The renewal in Ukrainian farmers love for growing sunflower seed - which drove ouptut in the top producing country to a record high this year - is not over yet, Kernel Holding said, flagging the "strong economic incentive" for favouring the crop.
Andriy Verevskyy, the Kernel Holding chairman, said that "we clearly see strong profitability of sunflower seed production in Ukraine compared to other major crops", a reflection of strong demand for the oilseed from a series of new crushing plants.
While the competition for sunflower seed by processors has meant "squeezed" crush margins for processors, it has "translated into extra profits for farmers", Mr Verevskyy said.
And this looks set to last, despite a record harvest this year – pegged up 2.2m tonnes at 13.5m tonnes by the US Department of Agriculture – which Kernel said has translated to "at least 1.0m-1.5m tonnes" extra seed supplies on the Ukrainian market.
There should "remain a strong economic incentive to Ukrainian farmers in their effort to expand sunflower seed production", Mr Verevskyy said, even after the latest jump in production, which reflected an unexpected rise in sowings this spring.
Ukraine's sunflower plantings rose by 700,000 hectares this year to a record 6.0m hectares, after seven years stuck at 5.0m-5.5m hectares, according to the USDA.
While further growth in sunflower seed area would, longer-term, bring supply and demand back into "equilibrium", for now demand from new crushing plants will keep prices supported.
"We do not expect a rebound in crushing margins in [the year to the end of June 2017] as the additional capacity commissioned during the last season should absorb the incremental supply," Mr Verevskyy said.
"Generally, we expect crushing margins to settle to levels seen a year ago," with its own crush expected to rise in the year to June next year by some 300,000 tonnes to 3.0m tonnes.
Kernel Holding is a sizeable grower of sunflowers, increasing its sowings by 31% to 81,400 hectares this year, besides being one of the biggest Ukrainian crushers of the oilseed, with a 23% share of the domestic market, and a 7% share of world sunflower oil output.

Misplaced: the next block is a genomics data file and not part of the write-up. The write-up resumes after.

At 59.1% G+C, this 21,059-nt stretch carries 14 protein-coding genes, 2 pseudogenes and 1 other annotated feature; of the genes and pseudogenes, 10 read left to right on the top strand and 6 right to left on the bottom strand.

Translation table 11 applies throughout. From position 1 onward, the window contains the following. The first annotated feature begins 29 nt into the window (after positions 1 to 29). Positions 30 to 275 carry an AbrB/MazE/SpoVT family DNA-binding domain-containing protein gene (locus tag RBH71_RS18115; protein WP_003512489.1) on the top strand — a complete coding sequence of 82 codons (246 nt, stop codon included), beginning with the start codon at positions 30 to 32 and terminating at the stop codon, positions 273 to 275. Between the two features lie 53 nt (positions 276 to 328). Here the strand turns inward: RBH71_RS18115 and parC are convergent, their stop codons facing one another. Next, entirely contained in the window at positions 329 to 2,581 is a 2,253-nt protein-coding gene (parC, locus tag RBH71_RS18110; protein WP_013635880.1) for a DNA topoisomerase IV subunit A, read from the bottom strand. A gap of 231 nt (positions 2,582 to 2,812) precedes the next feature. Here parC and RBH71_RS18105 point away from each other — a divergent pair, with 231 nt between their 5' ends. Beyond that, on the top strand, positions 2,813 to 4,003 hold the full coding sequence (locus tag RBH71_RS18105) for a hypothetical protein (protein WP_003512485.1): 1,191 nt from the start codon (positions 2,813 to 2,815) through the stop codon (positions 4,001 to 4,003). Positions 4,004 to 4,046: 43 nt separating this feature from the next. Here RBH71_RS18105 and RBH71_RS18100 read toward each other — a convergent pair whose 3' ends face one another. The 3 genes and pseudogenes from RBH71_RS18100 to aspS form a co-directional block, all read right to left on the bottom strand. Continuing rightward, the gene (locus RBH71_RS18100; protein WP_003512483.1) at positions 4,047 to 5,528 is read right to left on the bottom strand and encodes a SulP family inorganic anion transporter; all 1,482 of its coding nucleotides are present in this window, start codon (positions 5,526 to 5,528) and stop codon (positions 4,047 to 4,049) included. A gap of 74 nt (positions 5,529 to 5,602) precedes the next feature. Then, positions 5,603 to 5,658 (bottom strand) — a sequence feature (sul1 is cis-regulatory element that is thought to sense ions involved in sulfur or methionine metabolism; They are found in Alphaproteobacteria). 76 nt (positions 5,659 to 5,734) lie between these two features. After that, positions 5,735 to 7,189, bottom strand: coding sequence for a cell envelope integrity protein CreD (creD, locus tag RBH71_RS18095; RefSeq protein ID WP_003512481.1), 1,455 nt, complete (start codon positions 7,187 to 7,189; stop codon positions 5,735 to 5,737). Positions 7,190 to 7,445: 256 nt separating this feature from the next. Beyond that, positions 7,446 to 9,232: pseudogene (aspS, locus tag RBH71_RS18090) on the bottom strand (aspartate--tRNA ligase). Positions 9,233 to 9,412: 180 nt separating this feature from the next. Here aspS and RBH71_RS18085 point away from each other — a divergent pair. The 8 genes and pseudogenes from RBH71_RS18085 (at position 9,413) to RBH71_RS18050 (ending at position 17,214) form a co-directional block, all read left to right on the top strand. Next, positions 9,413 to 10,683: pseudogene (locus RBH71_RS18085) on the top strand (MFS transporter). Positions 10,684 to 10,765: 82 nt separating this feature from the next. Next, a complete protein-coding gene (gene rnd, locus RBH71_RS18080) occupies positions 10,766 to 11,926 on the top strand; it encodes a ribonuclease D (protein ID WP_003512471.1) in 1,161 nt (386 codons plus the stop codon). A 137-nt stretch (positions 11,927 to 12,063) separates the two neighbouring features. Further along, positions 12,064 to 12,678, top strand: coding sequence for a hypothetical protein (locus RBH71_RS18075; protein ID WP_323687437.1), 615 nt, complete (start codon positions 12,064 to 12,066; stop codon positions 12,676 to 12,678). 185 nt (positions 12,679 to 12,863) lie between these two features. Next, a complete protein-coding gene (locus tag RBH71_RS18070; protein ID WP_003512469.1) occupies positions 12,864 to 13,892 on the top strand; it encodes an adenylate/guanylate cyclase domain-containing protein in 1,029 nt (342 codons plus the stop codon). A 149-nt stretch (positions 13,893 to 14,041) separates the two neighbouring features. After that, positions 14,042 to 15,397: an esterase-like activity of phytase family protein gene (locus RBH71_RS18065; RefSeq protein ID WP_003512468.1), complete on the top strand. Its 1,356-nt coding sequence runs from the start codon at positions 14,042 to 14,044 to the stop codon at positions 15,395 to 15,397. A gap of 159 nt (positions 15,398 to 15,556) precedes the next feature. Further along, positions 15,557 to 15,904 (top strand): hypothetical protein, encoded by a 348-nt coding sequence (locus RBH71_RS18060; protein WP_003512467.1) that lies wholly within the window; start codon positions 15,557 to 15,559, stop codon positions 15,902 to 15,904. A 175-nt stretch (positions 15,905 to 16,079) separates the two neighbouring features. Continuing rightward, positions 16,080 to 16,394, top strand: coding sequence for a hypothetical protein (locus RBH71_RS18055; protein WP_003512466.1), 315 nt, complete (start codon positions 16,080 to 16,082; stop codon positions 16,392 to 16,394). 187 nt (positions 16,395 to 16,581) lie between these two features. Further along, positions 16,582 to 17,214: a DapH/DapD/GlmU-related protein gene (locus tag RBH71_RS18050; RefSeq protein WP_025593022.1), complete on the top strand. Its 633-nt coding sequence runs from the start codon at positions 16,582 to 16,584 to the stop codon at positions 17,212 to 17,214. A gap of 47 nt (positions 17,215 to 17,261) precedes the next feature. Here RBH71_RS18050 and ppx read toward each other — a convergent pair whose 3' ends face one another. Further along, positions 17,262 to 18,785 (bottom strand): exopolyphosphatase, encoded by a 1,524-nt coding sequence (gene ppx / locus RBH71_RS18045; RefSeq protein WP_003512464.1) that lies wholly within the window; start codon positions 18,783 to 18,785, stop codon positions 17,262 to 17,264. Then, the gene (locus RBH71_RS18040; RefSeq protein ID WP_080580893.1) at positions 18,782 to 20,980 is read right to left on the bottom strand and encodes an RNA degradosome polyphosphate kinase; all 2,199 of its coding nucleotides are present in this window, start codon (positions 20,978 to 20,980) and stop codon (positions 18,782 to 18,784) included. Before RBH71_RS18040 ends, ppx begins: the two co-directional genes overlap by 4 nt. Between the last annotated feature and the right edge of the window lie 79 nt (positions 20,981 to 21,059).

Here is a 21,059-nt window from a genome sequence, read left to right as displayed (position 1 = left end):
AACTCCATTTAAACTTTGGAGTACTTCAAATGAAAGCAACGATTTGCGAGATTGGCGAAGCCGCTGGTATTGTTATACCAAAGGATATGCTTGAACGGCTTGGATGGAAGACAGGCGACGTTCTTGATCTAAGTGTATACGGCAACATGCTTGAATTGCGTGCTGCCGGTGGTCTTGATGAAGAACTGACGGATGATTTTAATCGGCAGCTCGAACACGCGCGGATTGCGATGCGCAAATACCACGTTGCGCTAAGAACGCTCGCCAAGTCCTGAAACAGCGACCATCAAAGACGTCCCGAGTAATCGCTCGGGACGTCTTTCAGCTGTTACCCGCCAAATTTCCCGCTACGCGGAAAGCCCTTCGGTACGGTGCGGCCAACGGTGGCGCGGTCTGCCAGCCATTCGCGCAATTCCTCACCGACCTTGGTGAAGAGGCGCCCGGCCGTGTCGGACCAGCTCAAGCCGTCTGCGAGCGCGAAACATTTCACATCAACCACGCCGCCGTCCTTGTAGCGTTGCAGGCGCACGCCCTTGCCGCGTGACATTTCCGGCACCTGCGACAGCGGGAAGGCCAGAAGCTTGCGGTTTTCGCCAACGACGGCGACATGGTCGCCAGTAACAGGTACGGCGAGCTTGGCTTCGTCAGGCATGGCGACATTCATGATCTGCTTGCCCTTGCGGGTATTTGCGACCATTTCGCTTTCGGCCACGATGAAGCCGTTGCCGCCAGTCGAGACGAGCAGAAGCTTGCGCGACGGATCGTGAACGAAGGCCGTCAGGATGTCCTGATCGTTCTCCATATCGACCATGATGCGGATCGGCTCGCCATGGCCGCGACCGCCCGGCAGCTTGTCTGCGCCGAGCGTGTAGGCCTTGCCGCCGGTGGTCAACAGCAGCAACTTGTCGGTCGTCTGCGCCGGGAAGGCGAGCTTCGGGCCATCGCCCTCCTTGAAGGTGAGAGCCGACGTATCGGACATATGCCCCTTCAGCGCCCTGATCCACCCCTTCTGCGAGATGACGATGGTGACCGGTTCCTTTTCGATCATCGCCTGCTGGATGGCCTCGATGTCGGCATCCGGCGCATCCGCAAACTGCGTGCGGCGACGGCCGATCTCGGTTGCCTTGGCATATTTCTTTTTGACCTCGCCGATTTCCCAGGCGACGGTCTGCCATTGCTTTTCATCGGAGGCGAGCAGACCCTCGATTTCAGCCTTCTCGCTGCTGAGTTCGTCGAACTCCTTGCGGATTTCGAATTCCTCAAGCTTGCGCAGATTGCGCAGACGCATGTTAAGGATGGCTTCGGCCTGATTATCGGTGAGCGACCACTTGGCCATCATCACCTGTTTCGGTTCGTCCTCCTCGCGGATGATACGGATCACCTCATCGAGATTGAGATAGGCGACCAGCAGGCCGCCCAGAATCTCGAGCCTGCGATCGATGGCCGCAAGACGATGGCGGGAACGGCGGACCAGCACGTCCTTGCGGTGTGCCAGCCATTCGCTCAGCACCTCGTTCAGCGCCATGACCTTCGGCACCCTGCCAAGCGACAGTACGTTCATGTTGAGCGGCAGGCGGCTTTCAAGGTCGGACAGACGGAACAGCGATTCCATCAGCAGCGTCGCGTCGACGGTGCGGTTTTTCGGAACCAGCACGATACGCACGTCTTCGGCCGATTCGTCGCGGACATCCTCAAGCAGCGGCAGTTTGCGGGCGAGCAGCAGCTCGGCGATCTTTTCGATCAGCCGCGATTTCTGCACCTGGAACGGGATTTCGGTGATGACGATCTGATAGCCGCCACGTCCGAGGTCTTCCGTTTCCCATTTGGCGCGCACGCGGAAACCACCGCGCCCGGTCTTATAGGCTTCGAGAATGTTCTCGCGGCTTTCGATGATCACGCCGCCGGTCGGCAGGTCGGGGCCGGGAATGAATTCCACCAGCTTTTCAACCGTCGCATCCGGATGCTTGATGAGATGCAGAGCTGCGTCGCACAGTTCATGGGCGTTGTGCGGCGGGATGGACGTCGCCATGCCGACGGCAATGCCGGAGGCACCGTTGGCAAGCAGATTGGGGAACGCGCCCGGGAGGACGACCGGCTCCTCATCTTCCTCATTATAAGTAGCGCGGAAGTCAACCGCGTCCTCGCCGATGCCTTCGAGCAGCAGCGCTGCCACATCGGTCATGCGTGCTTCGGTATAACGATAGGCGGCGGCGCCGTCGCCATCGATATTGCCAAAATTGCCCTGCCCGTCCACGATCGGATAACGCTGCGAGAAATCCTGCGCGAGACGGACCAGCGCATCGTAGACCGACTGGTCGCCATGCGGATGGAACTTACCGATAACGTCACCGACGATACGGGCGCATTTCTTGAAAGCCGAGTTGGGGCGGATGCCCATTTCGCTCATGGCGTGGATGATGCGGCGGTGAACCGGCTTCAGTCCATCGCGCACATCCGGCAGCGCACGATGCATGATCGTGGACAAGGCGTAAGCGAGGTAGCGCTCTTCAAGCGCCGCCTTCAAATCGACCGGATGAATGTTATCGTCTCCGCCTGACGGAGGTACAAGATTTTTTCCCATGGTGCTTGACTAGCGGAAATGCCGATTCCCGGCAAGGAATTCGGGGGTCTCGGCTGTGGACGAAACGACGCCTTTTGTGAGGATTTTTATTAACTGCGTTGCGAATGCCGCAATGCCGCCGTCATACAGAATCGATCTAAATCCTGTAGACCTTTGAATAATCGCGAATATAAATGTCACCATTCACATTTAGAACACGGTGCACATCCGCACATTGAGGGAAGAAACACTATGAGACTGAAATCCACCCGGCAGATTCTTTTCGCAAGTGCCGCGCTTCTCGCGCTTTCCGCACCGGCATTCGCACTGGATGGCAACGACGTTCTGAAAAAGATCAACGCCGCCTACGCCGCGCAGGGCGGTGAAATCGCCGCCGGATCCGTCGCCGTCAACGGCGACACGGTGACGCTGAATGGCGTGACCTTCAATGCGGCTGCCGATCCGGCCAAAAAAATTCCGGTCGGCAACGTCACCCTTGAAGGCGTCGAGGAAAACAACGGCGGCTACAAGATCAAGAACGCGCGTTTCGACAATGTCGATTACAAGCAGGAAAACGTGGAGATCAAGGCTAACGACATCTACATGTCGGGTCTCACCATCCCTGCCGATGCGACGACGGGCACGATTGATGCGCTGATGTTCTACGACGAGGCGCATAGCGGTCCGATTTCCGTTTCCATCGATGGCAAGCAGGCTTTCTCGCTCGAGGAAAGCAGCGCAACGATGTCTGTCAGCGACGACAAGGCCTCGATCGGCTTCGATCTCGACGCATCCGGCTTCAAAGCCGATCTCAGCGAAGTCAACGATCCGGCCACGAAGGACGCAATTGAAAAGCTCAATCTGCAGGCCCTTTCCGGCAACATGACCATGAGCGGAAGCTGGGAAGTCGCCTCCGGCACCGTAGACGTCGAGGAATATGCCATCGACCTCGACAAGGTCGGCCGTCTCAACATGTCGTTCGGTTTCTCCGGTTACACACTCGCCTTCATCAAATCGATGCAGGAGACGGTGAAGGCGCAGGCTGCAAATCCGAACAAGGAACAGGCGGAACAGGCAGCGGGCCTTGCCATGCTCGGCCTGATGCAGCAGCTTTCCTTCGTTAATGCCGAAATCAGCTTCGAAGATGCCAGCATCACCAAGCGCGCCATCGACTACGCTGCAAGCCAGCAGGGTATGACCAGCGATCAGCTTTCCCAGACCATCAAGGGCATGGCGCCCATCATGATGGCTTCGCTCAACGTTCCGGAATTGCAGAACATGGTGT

Indeed, the group, which in February bought a 560,000-tonne crushing plant in Kirovgrad, is hoping to use the downturn in processors' profits to raise its capacity further.
"The primary goal of our strategy is to consolidate the oilseed crushing industry," Mr Verevskyy said.
"We believe that the recent decline in crushing margins is a strong catalyst for industry consolidation."
However, the weak margins took a toll on Kernel's sunflower seed processing division, which recorded a 40% fall to $128.8m in earnings before interest, tax, depreciation and amortisation (ebitda) for the year to the end of June this year.
The group flagged farmers' "unwillingness to sell their crops", as well as "intensified competition" among crushers, for weighing on margins.
Still, group ebita fell by a more modest 12.7% to $346.4m, helped by a 49% jump to $146.0m in the result from Kernel's farming division, which operates over more than 380,000 hectares, and produces some 1.8m tonnes of crops a year.
Kernel flagged its record of reaping yields well above the Ukrainian average - with the rapeseed result of 4.3 tonnes per hectare beating the national mean by 65% - besides the boost from the reinstatement last year of VAT refunds on grain exports.
"The change is beneficial for our farming segment, because its net effect is a reduction of the cost base," besides boosting effective farmgate crop prices.
Kernel shares, which are listed in Warsaw, stood 0.9% higher at 60.39 zloty in afternoon deals.
By Mike Verdin